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FIRST-PERSON: Cross-making ministry leads to over 160 baptisms at Heritage Baptist Church

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Heritage Baptist Church in Calhoun, Ga., started a cross-making ministry that has allowed church members to share the gospel with the surrounding community. About 168 people were baptized by the church during 2020. COURTESY/Shane Parrott


COURTESY/Shane Parrott

CALHOUN – As the Research Consultant for the mission board, I see all of the statistics from our Georgia Baptist churches' annual reports. We thought we might see disheartening numbers after a pandemic year, and many reports came in that confirmed my concerns. The bad news of the annual reports weighed heavy on those of us processing the information and baptisms were a leading concern. But, I was delighted to see that a small number of churches saw God move in a mighty way. Pastor Shane Parrott at Heritage Baptist in Calhoun saw it. He shared how God led a lay person in his church to begin a Cross Making Ministry.

“I had a member who had some scrap wood at his house and made 10 crosses and just wanted to give them out,” Parrott said. “I told him to put them in front of the church, and I'd let people know they were there. I put it on our Facebook page and within 30 minutes they were gone. So, we built approximately 20 more. Same results. In a matter of minutes, they were gone. It was obvious people were looking for something.”

Heritage Church has seen God move before but not like this. Shane shared, “We got together and ordered $400 worth of lumber. We met at the church and built crosses, put it on Facebook, and people came. This went on for weeks. We would buy the lumber, build crosses, and people came to get them. Local business owners would come and ask to pay for the lumber, so the crosses cost us nothing! People would give donations to build more and more. Ultimately, we built and gave away over 2,700 crosses.”

Imagine a drive through Calhoun, Ga. where thousands of six-foot tall crosses decorate yards, parking lots, and windows, essentially flooding the community. It is likely that half the families in town had a cross.

cross making baptisms
COURTESY/Shane Parrott

Shane went on to describe the experience, “We had people coming to the church every day of the week to pick up a cross. We saw people being saved daily, baptized daily. We wore the baptistry out and had to replace the pump!” Every person that came to the church to pick up a cross, received the gospel, and many prayed to receive Christ.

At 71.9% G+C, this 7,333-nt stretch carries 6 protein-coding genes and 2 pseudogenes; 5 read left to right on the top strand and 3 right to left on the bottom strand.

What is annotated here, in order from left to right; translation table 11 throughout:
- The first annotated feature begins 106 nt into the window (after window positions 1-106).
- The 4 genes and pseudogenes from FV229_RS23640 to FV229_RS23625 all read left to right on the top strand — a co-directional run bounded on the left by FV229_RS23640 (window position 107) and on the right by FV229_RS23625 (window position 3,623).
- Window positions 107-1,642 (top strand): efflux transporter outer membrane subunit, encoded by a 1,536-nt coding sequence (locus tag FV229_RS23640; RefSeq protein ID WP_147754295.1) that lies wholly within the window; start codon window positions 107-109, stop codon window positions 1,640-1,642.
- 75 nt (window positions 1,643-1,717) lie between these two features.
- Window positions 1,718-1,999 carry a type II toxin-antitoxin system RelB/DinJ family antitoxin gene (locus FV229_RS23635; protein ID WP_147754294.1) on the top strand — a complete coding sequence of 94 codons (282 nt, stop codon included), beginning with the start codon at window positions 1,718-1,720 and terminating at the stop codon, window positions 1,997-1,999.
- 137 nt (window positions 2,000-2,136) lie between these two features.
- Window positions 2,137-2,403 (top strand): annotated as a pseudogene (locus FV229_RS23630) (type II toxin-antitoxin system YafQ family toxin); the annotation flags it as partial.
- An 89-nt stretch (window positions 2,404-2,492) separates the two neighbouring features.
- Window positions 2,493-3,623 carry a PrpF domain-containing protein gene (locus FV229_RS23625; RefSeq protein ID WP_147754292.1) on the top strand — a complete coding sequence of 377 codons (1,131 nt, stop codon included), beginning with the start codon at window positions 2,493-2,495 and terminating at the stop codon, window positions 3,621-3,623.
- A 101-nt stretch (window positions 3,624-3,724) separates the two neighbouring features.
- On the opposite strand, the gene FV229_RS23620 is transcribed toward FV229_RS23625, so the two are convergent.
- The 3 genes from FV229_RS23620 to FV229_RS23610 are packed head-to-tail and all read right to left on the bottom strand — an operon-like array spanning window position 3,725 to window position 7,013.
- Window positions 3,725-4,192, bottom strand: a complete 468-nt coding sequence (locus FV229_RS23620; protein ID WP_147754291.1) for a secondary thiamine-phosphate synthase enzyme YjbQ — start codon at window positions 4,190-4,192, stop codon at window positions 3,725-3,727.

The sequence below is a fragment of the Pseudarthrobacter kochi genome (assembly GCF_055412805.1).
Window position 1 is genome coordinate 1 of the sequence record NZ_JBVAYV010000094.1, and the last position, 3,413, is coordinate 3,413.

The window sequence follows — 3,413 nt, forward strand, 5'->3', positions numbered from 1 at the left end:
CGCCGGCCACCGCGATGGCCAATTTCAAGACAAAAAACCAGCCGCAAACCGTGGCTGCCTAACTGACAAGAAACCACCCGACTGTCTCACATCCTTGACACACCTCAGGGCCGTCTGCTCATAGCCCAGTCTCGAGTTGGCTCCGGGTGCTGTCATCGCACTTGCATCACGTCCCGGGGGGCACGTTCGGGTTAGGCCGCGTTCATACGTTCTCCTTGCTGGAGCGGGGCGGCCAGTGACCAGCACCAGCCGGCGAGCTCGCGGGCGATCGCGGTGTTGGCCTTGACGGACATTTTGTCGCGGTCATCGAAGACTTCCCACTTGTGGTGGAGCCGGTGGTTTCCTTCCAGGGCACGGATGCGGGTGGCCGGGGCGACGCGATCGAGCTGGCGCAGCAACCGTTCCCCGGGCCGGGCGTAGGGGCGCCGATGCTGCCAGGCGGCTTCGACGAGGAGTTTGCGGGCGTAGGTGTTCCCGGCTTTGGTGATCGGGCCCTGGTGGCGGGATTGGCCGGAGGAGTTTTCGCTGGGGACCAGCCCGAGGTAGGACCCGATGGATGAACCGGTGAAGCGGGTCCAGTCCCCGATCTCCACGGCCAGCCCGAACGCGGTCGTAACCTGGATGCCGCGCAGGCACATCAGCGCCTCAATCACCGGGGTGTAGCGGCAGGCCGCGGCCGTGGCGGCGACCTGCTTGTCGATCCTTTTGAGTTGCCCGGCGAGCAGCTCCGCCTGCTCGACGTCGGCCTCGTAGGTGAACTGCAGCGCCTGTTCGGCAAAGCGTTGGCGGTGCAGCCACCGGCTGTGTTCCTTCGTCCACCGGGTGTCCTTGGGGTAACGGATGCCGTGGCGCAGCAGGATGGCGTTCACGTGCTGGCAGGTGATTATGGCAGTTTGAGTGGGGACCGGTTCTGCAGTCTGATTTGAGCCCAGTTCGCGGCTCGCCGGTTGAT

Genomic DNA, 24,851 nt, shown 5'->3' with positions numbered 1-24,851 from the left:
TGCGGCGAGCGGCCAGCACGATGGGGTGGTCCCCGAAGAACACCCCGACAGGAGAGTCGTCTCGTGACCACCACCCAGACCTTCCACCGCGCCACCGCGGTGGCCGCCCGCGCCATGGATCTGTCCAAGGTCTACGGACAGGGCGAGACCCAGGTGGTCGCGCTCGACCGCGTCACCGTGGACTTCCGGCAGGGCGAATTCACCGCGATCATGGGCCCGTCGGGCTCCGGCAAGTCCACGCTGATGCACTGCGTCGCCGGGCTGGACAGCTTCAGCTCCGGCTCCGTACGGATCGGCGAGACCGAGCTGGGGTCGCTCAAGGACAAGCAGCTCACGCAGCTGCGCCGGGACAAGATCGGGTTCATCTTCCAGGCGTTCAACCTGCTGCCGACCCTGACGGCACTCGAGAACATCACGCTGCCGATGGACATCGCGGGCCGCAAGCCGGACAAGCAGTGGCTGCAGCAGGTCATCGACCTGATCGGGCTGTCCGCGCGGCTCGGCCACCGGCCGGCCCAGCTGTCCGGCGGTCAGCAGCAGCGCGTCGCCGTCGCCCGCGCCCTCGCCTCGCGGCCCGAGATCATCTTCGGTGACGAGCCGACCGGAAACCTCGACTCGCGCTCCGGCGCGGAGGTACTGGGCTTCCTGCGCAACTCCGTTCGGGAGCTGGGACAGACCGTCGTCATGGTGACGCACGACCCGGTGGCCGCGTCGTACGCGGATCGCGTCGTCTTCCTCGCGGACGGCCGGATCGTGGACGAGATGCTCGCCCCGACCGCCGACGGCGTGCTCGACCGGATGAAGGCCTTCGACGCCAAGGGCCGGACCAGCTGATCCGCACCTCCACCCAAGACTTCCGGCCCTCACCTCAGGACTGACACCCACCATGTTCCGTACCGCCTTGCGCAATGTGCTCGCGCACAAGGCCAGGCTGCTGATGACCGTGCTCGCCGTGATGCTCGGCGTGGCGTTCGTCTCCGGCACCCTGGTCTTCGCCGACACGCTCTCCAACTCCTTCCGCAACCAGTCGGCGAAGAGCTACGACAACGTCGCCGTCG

COURTESY/Shane Parrott

The church has seen 168 people saved and baptized during the pandemic so far. For reference, the church ranks as number four for baptisms in the state behind Cascade Hills in Columbus, First Woodstock, and Bethlehem.

Heritage’s pre-COVID worship gatherings averaged around 650 each Sunday, meaning that for every four in attendance on Sunday, the church saw one person baptized. I call this number baptism ratio. To put it into perspective, if every Georgia Baptist church had a baptism ratio of 4:1, we would see over 115,000 people baptized in a year!

The average baptism ratio for a Georgia Baptist church is 54:1. So, to say Heritage Church is seeing God move in an incredible way is not an understatement!

This past year will most likely prove to be the worst year for churches in recent history in almost every regard. Even before the pandemic shut everything down, we were experiencing historic lows in evangelism, disciple making, and outreach. Early reports show pre-pandemic worship attendance down 12 percent and baptisms down 38 percent. These reports are following two consecutive down years where baptism totals were lower than we have seen in 100 years.

Pastors around the state have acknowledged their exhaustion, frustration, and depression. Many felt the temptation to just shut things down and wait out the crisis. But several had spiritually shut down years before 2020. It was easy to blame our church challenges on 2020, but we have been trending down for almost a decade.

I personally believe that God allowed us to experience 2020 so we could all have a “do-over.” The year forced us to de-institutionalize the church for more than a year. We were forced to weigh every program and practice to see if they really mattered. We were forced to rearrange priorities, learn new survival skills, and find the strength to continue when we were exhausted, frustrated, depressed, and overwhelmed.

As I reflected on Shane’s testimony of the last year, I was reminded of Jesus’ response to the disciples after He calmed the storm, “Where is your faith?” (Luke 8:25).

In the middle of 2020, Shane shared, “God has been so good to us! Our congregation has grown to the point we are nearly out of room. We purchased 12 more acres which adjoins us for parking because we are out of parking, we purchased what was an old building next to us and are currently turning it into a 17,000 square foot educational facility.” God poured out His blessings on this small town halfway between Chattanooga and Atlanta.

When the folks of Heritage and the people of Calhoun think about 2020, they will remember how God turned the what was meant for evil into good.


baptism, Calhoun, ministry

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